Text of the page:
Hawaii residents can expect higher taxes and fees as early as this summer under several financial bills that have survived the halfway point of the Hawaii Legislature.

While some money bills have died and others have been significantly altered, a host of tax increases are expected to become law to help the state address a projected $900 million shortfall over the next two years.

Still in play are proposals that would tax pension income, increase the state’s alcohol tax, hike the vehicle weight tax, and temporarily cap itemized deductions on income tax returns, among others. The only direct tax increase that lawmakers appear to have completely nixed is the plan to impose a soda tax on sugary beverages.

Lawmakers have altered many of Gov. Neil Abercrombie‘s revenue-generating measures to bring in significantly less money than the governor had hoped to gain.

Alcohol Tax

The Bill: House Bill 840

What it Does: Increases each of the six alcohol taxes by 20 percent.

A Senate version, SB 1289, which also is still alive, had initially proposed raising the tax by 50 percent, but the dollar amounts in the latest version have been removed.

Cigarette Tax

The Bill: Senate Bill 233

What it Does: Expands the cigarette tax to include more tobacco products, including large cigars and smokeless tobacco products.

Vehicle Registration Taxes

The Bill: House Bill 1101 and 1102

What it Does: HB 1101 would hike the state’s flat-rate vehicle registration fee from $25 to $45. HB 1102 would increase the vehicle weight tax, an annual tax that all Hawaii car owners pay:

  • from .75 cents to 1.75 cents per pound for cars up to 4,000 pounds
  • from 1 cent to 2 cents per pound for cars between 4,001 and 7,000 pounds
  • from 1.25 cents to 2.25 cents per pound for cars between 7,001 pounds and 10,000 pounds
  • from a flat fee of $150 to $300 for vehicles over 10,000 pounds

Pension Tax, Itemized Deductions

The Bill: House Bill 1092

What it Does: Imposes the state income tax on pensions of single and married taxpayers filing separately with federal adjusted gross income of $100,000 a year, heads of households and surviving spouses who earn $150,000, and couples that make $200,000. It also repeals the state income tax deduction using the same income thresholds. Single filers with federal adjusted gross income of $100,000 a year, heads of households and surviving spouses making $150,000, and couples that make $200,000 would lose the deduction.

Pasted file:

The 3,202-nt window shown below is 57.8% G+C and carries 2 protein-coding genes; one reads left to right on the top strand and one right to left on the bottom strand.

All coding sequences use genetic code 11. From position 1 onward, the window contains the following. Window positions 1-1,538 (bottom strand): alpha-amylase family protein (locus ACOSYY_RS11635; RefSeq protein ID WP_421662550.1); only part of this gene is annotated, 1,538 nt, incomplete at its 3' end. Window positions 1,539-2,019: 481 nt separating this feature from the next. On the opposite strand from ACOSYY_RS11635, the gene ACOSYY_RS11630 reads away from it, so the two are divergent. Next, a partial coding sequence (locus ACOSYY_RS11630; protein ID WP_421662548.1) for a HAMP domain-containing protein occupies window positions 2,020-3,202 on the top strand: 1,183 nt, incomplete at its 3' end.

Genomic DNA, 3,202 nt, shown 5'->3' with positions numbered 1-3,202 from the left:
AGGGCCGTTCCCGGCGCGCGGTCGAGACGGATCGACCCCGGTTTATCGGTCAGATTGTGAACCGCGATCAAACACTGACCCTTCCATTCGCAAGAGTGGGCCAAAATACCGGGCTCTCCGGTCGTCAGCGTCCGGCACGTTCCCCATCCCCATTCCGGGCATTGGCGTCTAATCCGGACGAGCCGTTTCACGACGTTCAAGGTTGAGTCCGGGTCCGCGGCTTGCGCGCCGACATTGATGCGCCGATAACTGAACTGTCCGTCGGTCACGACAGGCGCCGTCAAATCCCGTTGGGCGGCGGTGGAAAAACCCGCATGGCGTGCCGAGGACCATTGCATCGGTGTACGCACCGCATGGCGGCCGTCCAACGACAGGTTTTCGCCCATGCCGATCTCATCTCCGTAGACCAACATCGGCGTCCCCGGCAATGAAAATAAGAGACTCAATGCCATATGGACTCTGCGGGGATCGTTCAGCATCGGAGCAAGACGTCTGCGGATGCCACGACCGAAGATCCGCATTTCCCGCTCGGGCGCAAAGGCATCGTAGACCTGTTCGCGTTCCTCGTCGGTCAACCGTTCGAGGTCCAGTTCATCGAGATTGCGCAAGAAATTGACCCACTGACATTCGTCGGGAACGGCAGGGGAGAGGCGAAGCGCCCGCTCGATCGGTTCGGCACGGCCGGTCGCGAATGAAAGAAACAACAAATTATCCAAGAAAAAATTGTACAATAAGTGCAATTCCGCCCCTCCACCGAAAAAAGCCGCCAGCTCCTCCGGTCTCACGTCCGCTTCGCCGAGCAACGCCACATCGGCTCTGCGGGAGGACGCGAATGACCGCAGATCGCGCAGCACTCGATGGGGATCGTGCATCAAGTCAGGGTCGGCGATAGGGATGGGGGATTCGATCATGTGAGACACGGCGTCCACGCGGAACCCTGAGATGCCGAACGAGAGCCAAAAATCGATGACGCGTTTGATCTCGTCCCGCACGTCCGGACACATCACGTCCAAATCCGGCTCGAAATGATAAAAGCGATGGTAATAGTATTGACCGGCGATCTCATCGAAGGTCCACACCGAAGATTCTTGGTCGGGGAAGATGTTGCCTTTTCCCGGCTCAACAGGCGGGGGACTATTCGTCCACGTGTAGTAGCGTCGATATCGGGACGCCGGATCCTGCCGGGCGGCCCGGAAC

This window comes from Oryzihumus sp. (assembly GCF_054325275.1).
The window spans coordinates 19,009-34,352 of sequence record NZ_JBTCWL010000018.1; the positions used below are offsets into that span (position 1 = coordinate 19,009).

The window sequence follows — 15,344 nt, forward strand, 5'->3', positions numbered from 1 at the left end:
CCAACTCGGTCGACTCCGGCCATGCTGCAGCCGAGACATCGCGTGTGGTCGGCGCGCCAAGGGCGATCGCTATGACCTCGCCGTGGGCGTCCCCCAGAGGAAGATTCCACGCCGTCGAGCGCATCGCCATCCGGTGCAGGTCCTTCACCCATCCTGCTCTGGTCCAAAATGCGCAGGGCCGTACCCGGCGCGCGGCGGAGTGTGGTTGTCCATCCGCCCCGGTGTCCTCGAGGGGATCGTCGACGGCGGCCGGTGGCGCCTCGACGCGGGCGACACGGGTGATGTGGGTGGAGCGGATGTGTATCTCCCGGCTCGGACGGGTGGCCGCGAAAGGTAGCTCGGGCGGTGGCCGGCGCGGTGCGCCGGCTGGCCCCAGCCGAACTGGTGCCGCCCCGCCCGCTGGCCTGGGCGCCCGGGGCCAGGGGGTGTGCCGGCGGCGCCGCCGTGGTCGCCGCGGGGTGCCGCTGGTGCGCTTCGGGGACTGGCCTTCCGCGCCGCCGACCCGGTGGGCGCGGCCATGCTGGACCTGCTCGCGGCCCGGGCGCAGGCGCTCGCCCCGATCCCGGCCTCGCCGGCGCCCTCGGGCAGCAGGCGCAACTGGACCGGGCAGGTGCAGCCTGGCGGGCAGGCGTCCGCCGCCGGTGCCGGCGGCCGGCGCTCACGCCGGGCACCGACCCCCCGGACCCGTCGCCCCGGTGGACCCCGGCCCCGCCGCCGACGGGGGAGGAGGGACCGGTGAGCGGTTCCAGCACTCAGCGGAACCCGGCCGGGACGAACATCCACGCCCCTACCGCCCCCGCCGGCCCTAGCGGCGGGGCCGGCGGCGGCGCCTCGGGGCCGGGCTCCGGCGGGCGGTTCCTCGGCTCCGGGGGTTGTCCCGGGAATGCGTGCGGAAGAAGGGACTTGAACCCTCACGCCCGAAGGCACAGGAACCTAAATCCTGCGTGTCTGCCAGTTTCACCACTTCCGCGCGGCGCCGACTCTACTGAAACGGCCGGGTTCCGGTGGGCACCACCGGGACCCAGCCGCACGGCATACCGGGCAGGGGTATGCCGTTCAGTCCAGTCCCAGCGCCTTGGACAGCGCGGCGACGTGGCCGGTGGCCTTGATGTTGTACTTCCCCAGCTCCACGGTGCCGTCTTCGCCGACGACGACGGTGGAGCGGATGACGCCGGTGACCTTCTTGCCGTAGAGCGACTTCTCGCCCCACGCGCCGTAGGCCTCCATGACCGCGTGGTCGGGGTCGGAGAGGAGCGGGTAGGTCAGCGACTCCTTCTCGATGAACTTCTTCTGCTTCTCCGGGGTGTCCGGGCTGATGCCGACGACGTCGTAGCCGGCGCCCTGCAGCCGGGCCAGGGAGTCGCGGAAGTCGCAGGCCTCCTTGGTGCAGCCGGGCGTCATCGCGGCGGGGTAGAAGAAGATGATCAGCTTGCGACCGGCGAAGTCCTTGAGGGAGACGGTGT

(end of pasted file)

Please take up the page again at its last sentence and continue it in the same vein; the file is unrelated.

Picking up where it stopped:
The thresholds are much lower than those proposed by Abercrombie and would bring in a lot less revenue.

Transient Accommodations Tax

The Bill: House Bill 809

What it Does: Temporarily increases the transient accommodations tax rate on time share units by 2 percentage points to 9.25 percent though June 30, 2015.

Business Exemptions

The Bill: House Bill 799

What it Does: Temporarily suspends GET exemptions for certain activities through June 30, 2015, and requires the payment of the tax at a graduated rate.

According to the latest version of the bill, previously exempt activities that would be subject to tax, include:

  • Tugboat and towage services
  • Labor organizations for real property leases
  • High technology development grants
  • Sugarcane producers
  • Petroleum product refiners

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